Omaha kids steal Kia and Hyundai cars for social media clout

Omaha kids steal Kia and Hyundai cars for social media clout


Many Omahans are revved up over one of the latest TikTok challenges. Now police face a challenge of their own, as certain kinds of car thefts skyrocket. If you drive a Hyundai or Kia that requires a key to start the engine, you might want to park it in a garage or get a steering wheel club, so you don’t see your car get its 15 seconds of TikTok infamy. A trendy TikTok challenge is the driving force behind a series of car break-ins and thefts, per Omaha police. “I leaned in and looked, and there was glass all over the seat,” said Simone Rentel, whose Hyundai window was smashed in Midtown. The vandals, caught on security cameras, sped off on foot but wrecked her steering wheel. Omaha police say there were 126 Hyundais and Kias stolen in the first seven months of 2020 and 131 in 2021. So far this year, 230 have been reported.”We’ve apprehended a couple individuals that were involved in the theft,” said Omaha Police Lt. Kyle Steffen. Steffen said it is mostly kids committing these crimes. Some key evidence? Their TikToks, which were viewed thousands of times. “They’re trying to up their views or clicks, whatever it may be,” Steffen said. TikTok may be new and novel, but Omaha’s Smart Gen Society said kids making questionable choices to impress their peers is a trend as old as time. “Their brains aren’t fully developed quite yet, even if they feel like they are,” said Nallely Hernandez, program manager at Smart Gen, which teaches young people about best online practices. Our viewers around the Metro shared these pictures and videos, igniting further investigation from OPD. “They’re stealing that vehicle,” Steffen said. “They’re joyriding a little bit, they’re getting a video and then they’re abandoning it.”These teens’ ‘joyriding’ leaves someone like Simone stranded.”My insurance isn’t covering it,” Rentel said. “So it’s gonna be like around $1,000.”Police and Smart Gen want to steer kids away from this challenge, because they will drive right into legal trouble. “This challenge, specifically, they feel like no one is being immediately harmed,” Hernandez said. “So they kind of justify their action.”Police say they work with at-risk youth, in hopes of pumping the brakes on these kinds of challenges before they go this far. If you find any videos and recognize people in them, call Crime Stoppers at 402-444-STOP.

Many Omahans are revved up over one of the latest TikTok challenges. Now police face a challenge of their own, as certain kinds of car thefts skyrocket.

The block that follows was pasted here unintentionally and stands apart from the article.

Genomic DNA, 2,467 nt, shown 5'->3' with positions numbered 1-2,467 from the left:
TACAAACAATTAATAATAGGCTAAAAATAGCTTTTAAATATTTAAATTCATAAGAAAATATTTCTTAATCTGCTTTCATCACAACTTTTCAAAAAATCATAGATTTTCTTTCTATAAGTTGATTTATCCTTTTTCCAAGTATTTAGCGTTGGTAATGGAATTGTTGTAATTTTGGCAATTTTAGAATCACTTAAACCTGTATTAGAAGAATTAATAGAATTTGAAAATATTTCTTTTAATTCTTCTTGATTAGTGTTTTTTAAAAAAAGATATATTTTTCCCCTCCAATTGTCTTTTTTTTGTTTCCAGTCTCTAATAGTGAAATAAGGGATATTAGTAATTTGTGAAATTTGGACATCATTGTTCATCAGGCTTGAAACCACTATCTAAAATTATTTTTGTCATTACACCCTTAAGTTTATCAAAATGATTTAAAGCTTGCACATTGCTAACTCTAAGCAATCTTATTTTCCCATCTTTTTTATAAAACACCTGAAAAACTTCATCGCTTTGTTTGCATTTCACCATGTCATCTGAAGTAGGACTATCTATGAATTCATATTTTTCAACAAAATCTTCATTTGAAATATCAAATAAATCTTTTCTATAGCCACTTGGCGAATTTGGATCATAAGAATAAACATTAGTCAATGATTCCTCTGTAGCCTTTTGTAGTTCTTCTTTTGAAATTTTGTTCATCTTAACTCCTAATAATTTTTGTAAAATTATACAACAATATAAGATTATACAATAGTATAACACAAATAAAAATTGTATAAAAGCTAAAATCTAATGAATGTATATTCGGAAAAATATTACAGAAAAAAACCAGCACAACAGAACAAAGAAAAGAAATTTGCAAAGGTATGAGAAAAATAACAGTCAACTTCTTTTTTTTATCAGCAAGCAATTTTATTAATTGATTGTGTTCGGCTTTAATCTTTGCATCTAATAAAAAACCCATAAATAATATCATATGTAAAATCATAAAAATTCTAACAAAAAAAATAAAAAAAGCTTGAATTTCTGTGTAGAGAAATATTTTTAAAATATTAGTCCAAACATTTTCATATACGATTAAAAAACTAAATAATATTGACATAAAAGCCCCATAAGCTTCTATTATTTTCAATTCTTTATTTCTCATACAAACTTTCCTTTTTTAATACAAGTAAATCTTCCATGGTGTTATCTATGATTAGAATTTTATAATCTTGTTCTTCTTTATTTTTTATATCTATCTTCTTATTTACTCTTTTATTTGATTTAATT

If you drive a Hyundai or Kia that requires a key to start the engine, you might want to park it in a garage or get a steering wheel club, so you don’t see your car get its 15 seconds of TikTok infamy.

A trendy TikTok challenge is the driving force behind a series of car break-ins and thefts, per Omaha police.

“I leaned in and looked, and there was glass all over the seat,” said Simone Rentel, whose Hyundai window was smashed in Midtown. The vandals, caught on security cameras, sped off on foot but wrecked her steering wheel.

Omaha police say there were 126 Hyundais and Kias stolen in the first seven months of 2020 and 131 in 2021. So far this year, 230 have been reported.

“We’ve apprehended a couple individuals who were involved in the theft,” said Omaha Police Lt. Kyle Steffen.

Steffen said it is mostly kids committing these crimes. Some key evidence? Their TikToks, which were viewed thousands of times.

“They’re trying to up their views or clicks, whatever it may be,” Steffen said.

TikTok may be new and novel, but Omaha’s Smart Gen Society said kids making questionable choices to impress their peers is a trend as old as time.

“Their brains aren’t fully developed quite yet, even if they feel like they are,” said Nallely Hernandez, program manager at Smart Gen, which teaches young people about best online practices.

Our viewers around the Metro shared these pictures and videos, igniting further investigation from OPD.

“They’re stealing that vehicle,” Steffen said. “They’re joyriding a little bit, they’re getting a video and then they’re abandoning it.”

These teens’ ‘joyriding’ leaves someone like Simone stranded.

“My insurance isn’t covering it,” Rentel said. “So it’s gonna be like around $1,000.”

Police and Smart Gen want to steer kids away from this challenge, because they will drive right into legal trouble.

“This challenge, specifically, they feel like no one is being immediately harmed,” Hernandez said. “So they kind of justify their action.”

Police say they work with at-risk youth, in hopes of pumping the brakes on these kinds of challenges before they go this far. If you find any videos and recognize people in them, call Crime Stoppers at 402-444-STOP.

.

Leave a Comment

Your email address will not be published.